Water all year long!

In the coastal villages of the Mahajanga region, the NGO Écoles du Monde is replacing the obsolete wind generators and installing solar pumps, so that the water reservoirs can be supplied all year long.

Humanitarian and Development

Region of Mahajanga, Madagascar

Alexandra Sourzat

29,000 € to the Selection Committee at 2007/12/04

Project leader

Ecoles du Monde Madagascar

"I decided to do skills sponsoring with Ecoles du Monde."

Alexandra Sourzat

Since 1997, Écoles du Monde has been active in Madagascar, where it has carried out many projects in the Mahajanga region (in the northwest of the island) to develop the local economy of eight bush and shoreline villages. To slow down the rural exodus, the association is helping the villagers to gain their economic self-sufficiency thanks, among other factors, to microcredit and vocational training.
The NGO privileges education and has already created eight schools to provide an education to 800 children. Besides, 3,000 pupils of the Mahajanga public school already benefit from school supplies thanks to its efforts.
As to the village secondary school, it now has a dormitory to accommodate and supervise the pupils coming there from distant villages. And the youths who leave the school system can take vocational training (in farm techniques, in various crafts and fisheries) set up by the association, to enable them to exercise a trade in their village and live a decent life.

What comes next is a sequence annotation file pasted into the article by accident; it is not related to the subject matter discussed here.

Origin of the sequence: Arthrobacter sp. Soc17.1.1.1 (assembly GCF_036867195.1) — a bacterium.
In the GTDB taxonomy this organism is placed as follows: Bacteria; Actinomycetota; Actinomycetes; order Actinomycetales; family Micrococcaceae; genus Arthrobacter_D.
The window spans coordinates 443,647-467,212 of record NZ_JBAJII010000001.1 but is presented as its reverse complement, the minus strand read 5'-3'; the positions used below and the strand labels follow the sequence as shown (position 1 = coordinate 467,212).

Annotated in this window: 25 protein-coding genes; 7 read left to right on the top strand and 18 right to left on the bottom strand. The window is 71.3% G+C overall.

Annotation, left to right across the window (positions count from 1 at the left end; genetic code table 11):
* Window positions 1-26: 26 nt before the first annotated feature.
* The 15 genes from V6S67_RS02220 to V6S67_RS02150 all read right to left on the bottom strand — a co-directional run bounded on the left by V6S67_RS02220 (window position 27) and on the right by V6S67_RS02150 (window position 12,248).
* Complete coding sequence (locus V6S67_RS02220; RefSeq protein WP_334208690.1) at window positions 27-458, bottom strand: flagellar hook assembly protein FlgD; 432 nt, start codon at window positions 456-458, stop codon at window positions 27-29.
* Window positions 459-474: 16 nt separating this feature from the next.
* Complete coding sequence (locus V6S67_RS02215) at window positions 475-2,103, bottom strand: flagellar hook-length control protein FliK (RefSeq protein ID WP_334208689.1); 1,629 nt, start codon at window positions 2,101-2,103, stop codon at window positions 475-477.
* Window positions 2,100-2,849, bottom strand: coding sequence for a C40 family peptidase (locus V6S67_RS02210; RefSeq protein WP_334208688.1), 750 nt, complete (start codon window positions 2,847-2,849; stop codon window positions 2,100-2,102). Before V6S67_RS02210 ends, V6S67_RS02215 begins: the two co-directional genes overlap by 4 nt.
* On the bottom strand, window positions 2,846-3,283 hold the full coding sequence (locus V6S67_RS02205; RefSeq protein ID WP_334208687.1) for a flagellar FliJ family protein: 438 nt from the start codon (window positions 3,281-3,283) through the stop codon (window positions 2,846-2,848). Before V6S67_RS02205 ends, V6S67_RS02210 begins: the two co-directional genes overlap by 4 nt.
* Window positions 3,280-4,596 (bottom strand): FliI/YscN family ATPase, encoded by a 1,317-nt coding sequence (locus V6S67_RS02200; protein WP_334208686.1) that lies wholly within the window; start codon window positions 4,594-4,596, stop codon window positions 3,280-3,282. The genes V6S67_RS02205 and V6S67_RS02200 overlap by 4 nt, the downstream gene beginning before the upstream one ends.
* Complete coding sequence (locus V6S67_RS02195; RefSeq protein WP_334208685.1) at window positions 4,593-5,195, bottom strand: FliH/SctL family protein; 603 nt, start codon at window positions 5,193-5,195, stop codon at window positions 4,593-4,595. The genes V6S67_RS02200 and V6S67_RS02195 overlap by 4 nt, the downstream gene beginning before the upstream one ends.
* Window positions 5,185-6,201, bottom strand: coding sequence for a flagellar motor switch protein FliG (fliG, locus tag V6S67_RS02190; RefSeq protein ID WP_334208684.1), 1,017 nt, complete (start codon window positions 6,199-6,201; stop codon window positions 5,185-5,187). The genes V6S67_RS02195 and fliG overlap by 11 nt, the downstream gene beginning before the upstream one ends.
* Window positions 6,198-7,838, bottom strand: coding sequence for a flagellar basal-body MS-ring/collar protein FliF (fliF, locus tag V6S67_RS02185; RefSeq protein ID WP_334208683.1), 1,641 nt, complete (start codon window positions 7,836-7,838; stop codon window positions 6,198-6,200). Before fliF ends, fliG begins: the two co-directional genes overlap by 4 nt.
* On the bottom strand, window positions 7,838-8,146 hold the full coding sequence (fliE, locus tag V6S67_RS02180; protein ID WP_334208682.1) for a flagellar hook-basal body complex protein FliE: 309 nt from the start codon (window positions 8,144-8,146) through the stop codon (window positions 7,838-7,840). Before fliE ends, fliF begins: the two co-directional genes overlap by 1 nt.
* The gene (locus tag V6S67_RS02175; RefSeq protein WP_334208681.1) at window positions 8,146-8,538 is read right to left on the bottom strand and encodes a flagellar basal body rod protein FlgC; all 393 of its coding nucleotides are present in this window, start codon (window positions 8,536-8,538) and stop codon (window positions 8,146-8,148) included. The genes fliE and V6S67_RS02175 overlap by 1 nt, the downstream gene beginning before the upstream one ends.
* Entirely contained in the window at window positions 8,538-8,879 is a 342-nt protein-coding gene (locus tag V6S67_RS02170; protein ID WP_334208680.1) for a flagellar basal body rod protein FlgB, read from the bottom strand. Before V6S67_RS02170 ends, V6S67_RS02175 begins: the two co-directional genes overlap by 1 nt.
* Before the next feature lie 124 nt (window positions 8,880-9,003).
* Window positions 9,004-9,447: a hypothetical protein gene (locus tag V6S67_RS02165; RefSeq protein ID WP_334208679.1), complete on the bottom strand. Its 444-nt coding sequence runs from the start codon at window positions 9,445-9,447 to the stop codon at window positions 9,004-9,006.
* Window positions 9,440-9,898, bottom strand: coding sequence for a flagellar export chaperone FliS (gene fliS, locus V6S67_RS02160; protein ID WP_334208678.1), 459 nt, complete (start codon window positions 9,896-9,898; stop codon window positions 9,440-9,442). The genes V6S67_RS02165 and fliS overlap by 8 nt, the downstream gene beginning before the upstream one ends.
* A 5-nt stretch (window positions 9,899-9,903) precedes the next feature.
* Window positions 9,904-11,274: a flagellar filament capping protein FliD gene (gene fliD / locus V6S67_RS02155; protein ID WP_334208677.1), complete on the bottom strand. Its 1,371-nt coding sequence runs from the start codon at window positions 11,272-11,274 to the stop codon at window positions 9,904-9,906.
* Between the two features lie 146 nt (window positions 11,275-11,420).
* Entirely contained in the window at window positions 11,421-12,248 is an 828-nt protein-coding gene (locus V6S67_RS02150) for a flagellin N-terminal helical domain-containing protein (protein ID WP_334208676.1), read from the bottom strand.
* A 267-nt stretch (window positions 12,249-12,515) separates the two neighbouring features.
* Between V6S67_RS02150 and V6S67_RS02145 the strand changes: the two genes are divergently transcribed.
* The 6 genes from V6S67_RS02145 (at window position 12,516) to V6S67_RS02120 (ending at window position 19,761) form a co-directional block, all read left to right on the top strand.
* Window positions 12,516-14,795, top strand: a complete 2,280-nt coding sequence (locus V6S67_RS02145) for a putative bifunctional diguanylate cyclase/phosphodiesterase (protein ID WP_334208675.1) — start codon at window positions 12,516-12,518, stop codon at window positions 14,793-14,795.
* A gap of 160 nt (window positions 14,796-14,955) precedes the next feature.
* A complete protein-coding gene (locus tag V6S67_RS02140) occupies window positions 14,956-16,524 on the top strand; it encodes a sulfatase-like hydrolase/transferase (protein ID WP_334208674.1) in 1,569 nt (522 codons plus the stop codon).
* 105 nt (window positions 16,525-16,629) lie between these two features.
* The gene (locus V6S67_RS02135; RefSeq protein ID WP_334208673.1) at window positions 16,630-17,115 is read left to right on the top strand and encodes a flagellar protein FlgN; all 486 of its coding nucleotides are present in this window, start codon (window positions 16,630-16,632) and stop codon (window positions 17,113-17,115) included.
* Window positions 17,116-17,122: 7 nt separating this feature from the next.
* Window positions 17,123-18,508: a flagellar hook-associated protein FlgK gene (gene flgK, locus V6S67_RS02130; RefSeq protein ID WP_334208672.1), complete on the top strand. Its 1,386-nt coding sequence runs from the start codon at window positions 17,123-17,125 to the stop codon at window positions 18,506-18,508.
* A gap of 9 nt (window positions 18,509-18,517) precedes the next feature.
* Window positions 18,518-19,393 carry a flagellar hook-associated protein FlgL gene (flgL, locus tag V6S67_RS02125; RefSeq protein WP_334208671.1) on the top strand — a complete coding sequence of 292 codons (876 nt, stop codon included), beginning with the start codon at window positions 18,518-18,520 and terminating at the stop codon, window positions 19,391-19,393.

Replacing the wind generators by solar pumps

As part of its operations, Ecoles du Monde has also focused on the problem of water (only 34% of the Madagascans have access to water). The NGO, with the help of the villagers, has therefore been supervising the construction of wells, storage reservoirs and sanitary blocks in the schools for the last 10 years, sparing the children and women from the difficult burden of fetching water and considerably improving the health conditions of the population. The women, grouped in an association, have created market gardens around these wells.

Today, the new project is to provide the water supply networks of four relatively inaccessible coastal villages with solar powered pumps: Anjajavy, Ambondro, Marovaza and Antsangabé. The pumping, powered today by the wind generators, no longer meets the needs of the villagers except in periods of regular winds (six months of the year). The obsolete wind generators frequently break down and raise maintenance problems. The installation of these new pumps will help supply the water reservoirs, sources of life for the villagers, all year long.